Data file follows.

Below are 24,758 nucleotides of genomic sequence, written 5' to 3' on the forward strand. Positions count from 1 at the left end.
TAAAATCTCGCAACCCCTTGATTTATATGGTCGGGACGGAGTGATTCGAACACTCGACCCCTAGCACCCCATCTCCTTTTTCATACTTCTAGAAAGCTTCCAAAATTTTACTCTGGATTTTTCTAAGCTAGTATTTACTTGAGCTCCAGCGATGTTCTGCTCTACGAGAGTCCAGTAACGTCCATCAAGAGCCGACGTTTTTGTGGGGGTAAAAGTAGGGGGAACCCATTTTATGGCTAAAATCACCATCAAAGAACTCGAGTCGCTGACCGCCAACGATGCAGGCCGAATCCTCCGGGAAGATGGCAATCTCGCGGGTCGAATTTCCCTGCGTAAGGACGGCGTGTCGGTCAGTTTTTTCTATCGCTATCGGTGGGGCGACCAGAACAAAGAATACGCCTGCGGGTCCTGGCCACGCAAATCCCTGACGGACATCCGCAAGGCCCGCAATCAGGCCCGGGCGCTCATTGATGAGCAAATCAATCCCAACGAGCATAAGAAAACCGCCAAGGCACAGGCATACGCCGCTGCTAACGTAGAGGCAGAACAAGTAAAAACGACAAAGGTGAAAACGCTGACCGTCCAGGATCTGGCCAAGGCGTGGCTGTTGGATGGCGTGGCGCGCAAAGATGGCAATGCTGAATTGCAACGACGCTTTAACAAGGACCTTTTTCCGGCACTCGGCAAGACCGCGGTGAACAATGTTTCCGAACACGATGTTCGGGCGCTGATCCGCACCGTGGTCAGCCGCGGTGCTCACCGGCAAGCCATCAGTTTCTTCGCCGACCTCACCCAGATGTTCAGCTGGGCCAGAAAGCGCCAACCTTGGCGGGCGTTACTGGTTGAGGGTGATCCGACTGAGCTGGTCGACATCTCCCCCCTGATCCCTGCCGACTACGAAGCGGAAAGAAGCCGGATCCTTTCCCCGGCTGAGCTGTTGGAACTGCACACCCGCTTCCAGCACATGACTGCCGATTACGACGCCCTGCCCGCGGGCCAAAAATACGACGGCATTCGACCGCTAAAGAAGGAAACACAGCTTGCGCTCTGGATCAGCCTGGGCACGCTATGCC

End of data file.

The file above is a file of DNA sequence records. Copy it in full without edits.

Below are 24,758 nucleotides of genomic sequence, written 5' to 3' on the forward strand. Positions count from 1 at the left end.
TAAAATCTCGCAACCCCTTGATTTATATGGTCGGGACGGAGTGATTCGAACACTCGACCCCTAGCACCCCATCTCCTTTTTCATACTTCTAGAAAGCTTCCAAAATTTTACTCTGGATTTTTCTAAGCTAGTATTTACTTGAGCTCCAGCGATGTTCTGCTCTACGAGAGTCCAGTAACGTCCATCAAGAGCCGACGTTTTTGTGGGGGTAAAAGTAGGGGGAACCCATTTTATGGCTAAAATCACCATCAAAGAACTCGAGTCGCTGACCGCCAACGATGCAGGCCGAATCCTCCGGGAAGATGGCAATCTCGCGGGTCGAATTTCCCTGCGTAAGGACGGCGTGTCGGTCAGTTTTTTCTATCGCTATCGGTGGGGCGACCAGAACAAAGAATACGCCTGCGGGTCCTGGCCACGCAAATCCCTGACGGACATCCGCAAGGCCCGCAATCAGGCCCGGGCGCTCATTGATGAGCAAATCAATCCCAACGAGCATAAGAAAACCGCCAAGGCACAGGCATACGCCGCTGCTAACGTAGAGGCAGAACAAGTAAAAACGACAAAGGTGAAAACGCTGACCGTCCAGGATCTGGCCAAGGCGTGGCTGTTGGATGGCGTGGCGCGCAAAGATGGCAATGCTGAATTGCAACGACGCTTTAACAAGGACCTTTTTCCGGCACTCGGCAAGACCGCGGTGAACAATGTTTCCGAACACGATGTTCGGGCGCTGATCCGCACCGTGGTCAGCCGCGGTGCTCACCGGCAAGCCATCAGTTTCTTCGCCGACCTCACCCAGATGTTCAGCTGGGCCAGAAAGCGCCAACCTTGGCGGGCGTTACTGGTTGAGGGTGATCCGACTGAGCTGGTCGACATCTCCCCCCTGATCCCTGCCGACTACGAAGCGGAAAGAAGCCGGATCCTTTCCCCGGCTGAGCTGTTGGAACTGCACACCCGCTTCCAGCACATGACTGCCGATTACGACGCCCTGCCCGCGGGCCAAAAATACGACGGCATTCGACCGCTAAAGAAGGAAACACAGCTTGCGCTCTGGATCAGCCTGGGCACGCTATGCC